Python: Your Key to Precision Investing and Portfolio Optimization.

Portfolio optimization start.


By optimization we understand the action of making the best or most effective use of a situation or resource.
And from previous section we know that we compare investment portfolios by Sharpe Ratio which is the metric for most profitable and less volatile portfolio, the higher the ratio the better.

General rule: Sharpe Ratio > 1 is usually considered as GOOD for investments, Ratio > 2 is VERY GOOD, Ratio > 3 is EXELLENT.
Applying Monte Carlo Simulation or Mathematical Optimization with Python we can calculate optimal weights for assets in our portfolio.

investment portfolio optimization.

Coding: The Silent Symphony. - Updated: 2024-05-19 by Andrey BRATUS, Senior Data Analyst.




The MPT or Modern Portfolio Theory is an investment theory made by Harry Markowitz based on the idea that risk-averse investors can construct portfolios to optimize or maximize expected return based on a given level of market risk, emphasizing that risk is an inherent part of higher reward. It is one of the most significant and influential economic theories dealing with financial investment.


Obtaining initial data.


Now lets import necessary Python libraries for our project. We will use quandl to get market historical data, you can use any other source of information. We will chose popular tech stocks for our investment - Apple, Google, Amazon and IBM, set interval dates for our investment and import the data.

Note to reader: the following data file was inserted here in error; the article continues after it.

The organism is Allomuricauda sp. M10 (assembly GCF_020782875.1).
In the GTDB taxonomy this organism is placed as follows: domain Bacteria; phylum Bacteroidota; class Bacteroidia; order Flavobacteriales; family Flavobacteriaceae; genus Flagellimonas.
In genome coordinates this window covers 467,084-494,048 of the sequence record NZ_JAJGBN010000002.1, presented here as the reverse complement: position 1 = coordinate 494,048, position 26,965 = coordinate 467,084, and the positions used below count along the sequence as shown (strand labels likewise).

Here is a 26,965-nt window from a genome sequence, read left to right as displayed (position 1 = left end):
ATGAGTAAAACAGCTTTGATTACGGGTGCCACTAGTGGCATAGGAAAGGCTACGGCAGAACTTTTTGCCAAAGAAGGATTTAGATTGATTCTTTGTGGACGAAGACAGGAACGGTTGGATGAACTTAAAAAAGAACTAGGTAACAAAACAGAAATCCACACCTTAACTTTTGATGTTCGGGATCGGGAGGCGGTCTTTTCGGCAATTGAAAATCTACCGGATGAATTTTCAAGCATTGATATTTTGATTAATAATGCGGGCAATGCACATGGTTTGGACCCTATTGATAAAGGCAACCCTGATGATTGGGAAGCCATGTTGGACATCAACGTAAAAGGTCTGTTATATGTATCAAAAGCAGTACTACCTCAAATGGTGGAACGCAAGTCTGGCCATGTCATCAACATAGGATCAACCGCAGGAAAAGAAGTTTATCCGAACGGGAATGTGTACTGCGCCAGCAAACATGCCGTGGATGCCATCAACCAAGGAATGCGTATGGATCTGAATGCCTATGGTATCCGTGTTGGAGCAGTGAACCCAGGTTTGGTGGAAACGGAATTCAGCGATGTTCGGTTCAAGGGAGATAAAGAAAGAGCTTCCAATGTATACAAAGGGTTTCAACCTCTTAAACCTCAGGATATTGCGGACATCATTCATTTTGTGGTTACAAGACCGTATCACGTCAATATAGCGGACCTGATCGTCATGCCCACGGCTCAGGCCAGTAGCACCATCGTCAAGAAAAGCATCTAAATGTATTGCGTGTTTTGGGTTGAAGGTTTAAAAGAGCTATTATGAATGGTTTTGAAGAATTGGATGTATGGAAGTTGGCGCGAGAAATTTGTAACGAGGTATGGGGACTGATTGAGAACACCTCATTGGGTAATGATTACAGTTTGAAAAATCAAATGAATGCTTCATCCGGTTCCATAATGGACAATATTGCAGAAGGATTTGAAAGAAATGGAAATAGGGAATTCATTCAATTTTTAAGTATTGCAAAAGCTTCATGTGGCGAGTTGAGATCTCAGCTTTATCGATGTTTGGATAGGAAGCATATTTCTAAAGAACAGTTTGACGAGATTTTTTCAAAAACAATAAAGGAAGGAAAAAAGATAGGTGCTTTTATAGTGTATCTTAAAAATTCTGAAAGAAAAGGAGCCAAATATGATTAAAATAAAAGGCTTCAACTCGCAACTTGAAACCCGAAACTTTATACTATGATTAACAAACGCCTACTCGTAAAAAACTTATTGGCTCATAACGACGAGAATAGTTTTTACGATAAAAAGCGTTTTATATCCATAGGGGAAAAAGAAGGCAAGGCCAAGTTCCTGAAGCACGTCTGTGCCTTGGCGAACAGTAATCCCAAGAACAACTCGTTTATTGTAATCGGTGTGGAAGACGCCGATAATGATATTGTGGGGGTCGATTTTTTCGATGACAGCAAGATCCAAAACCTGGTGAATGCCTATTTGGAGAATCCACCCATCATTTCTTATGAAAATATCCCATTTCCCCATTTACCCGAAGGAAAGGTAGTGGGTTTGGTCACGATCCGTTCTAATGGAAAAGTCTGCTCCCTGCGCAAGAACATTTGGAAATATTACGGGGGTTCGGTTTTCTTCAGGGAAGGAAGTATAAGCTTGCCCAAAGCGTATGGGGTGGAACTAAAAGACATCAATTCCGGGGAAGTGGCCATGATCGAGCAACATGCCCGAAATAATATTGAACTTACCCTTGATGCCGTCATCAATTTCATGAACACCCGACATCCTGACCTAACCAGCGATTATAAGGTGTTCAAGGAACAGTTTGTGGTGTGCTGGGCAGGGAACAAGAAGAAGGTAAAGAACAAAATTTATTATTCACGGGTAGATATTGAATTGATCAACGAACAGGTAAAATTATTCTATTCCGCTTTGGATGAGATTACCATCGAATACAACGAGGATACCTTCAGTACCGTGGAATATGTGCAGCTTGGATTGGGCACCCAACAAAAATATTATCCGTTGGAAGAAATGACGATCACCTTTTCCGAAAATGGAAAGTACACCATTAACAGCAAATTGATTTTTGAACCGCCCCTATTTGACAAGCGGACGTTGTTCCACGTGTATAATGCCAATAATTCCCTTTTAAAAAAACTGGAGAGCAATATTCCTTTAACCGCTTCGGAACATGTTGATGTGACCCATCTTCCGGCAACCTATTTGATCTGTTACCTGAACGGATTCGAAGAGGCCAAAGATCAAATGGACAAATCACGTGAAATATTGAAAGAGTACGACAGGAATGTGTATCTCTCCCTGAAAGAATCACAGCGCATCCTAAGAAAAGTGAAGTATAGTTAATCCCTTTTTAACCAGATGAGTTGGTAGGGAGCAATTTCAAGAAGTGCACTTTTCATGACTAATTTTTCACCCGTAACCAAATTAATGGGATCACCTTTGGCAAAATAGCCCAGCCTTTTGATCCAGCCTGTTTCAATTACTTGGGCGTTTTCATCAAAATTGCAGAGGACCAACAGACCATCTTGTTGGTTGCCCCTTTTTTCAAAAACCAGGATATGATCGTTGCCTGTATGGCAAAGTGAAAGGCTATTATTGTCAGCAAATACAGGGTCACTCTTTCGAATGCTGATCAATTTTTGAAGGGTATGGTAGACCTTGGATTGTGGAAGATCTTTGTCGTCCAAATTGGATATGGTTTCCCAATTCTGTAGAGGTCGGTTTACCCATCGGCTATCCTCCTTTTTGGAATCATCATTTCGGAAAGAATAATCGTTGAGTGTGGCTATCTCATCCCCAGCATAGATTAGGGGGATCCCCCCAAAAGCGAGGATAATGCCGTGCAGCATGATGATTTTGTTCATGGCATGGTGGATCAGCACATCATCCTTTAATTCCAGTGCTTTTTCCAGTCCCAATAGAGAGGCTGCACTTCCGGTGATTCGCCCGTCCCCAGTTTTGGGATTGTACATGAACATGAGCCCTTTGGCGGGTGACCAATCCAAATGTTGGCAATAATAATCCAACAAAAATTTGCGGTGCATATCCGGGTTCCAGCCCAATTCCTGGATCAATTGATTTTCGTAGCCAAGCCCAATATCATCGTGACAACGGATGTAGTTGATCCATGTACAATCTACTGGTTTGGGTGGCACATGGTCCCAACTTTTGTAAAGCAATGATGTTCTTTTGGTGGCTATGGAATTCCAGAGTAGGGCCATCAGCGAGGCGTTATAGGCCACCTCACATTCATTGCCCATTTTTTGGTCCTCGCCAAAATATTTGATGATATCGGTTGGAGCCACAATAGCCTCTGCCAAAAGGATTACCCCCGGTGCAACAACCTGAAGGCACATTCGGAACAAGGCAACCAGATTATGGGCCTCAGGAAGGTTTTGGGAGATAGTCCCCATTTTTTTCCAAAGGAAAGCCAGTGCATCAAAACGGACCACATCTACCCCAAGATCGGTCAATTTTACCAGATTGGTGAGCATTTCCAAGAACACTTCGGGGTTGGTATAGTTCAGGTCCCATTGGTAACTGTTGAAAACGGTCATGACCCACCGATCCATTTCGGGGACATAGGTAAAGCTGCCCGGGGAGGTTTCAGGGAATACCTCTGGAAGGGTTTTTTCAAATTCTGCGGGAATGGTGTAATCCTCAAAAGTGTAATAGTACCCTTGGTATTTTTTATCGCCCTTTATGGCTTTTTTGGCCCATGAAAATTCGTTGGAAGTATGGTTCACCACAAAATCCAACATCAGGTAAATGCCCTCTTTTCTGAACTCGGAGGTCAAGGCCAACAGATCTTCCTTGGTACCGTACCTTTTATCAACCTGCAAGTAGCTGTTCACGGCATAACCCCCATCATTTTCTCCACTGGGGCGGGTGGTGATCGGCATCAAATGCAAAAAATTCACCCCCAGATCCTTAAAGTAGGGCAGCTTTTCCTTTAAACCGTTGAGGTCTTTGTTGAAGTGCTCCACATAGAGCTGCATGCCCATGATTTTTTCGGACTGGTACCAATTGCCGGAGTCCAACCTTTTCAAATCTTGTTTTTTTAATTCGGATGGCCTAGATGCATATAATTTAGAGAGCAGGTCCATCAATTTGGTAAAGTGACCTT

We will create 'Adjusted Close' dataset, 'Daily returns' dataset and dataset with returns with allied log function - 'Log Returns'.

Using log returns instead of arithmetic returns will perform detrending/normalizing operation to the time series data. Log returns are convenient way to work with in many of the algorithms in financial area.




# pip install quandl
import numpy as np
import pandas as pd
import quandl
import matplotlib.pyplot as plt
%matplotlib inline

# setting the dates
start = pd.to_datetime('2016-01-01')
end = pd.to_datetime('2017-01-01')

# Getting tech stocks for our portfolio
aapl = quandl.get('WIKI/AAPL.11',start_date=start,end_date=end)
cisco = quandl.get('WIKI/CSCO.11',start_date=start,end_date=end)
ibm = quandl.get('WIKI/IBM.11',start_date=start,end_date=end)
amzn = quandl.get('WIKI/AMZN.11',start_date=start,end_date=end)

# creating stocks dataset
stocks = pd.concat([aapl,cisco,ibm,amzn],axis=1)
stocks.columns = ['aapl','cisco','ibm','amzn']


# creating stocks daily return dataset
stock_daily_ret = stocks.pct_change(1)
stock_daily_ret.head()

# applying log function to returns
log_ret = np.log(stocks/stocks.shift(1))

log_ret  

Log returns dataset:


log returns dataset.



Portfolio optimization using Monte Carlo Simulation.


The script below will generate certain amount of attempts setting random weights to stocks in our investment portfolio. In our case we consider 10000 attempts as optimal amount, you can adjust it according to your case needs. For all the attempts Sharpe Ratio is calculated together with Expected Return and Expected Variance. Then we just select the case with maximum Sharpe Ratio and corresponding portfolio optimal assets weights.



num_ports = 10000

all_weights = np.zeros((num_ports,len(stocks.columns)))
ret_arr = np.zeros(num_ports)
vol_arr = np.zeros(num_ports)
sharpe_arr = np.zeros(num_ports)

for ind in range(num_ports):

    # Create Random Weights
    weights = np.array(np.random.random(4))

    # Rebalance Weights
    weights = weights / np.sum(weights)
   
    # Save Weights
    all_weights[ind,:] = weights

    # Expected Return
    ret_arr[ind] = np.sum((log_ret.mean() * weights) *252)

    # Expected Variance
    vol_arr[ind] = np.sqrt(np.dot(weights.T, np.dot(log_ret.cov() * 252, weights)))

    # Sharpe Ratio
    sharpe_arr[ind] = ret_arr[ind]/vol_arr[ind]

sharpemax = sharpe_arr.max()  
sharpemaxposition = sharpe_arr.argmax()
optimalweights = all_weights[sharpemaxposition,:]
max_sr_ret = ret_arr[sharpemaxposition]
max_sr_vol = vol_arr[sharpemaxposition]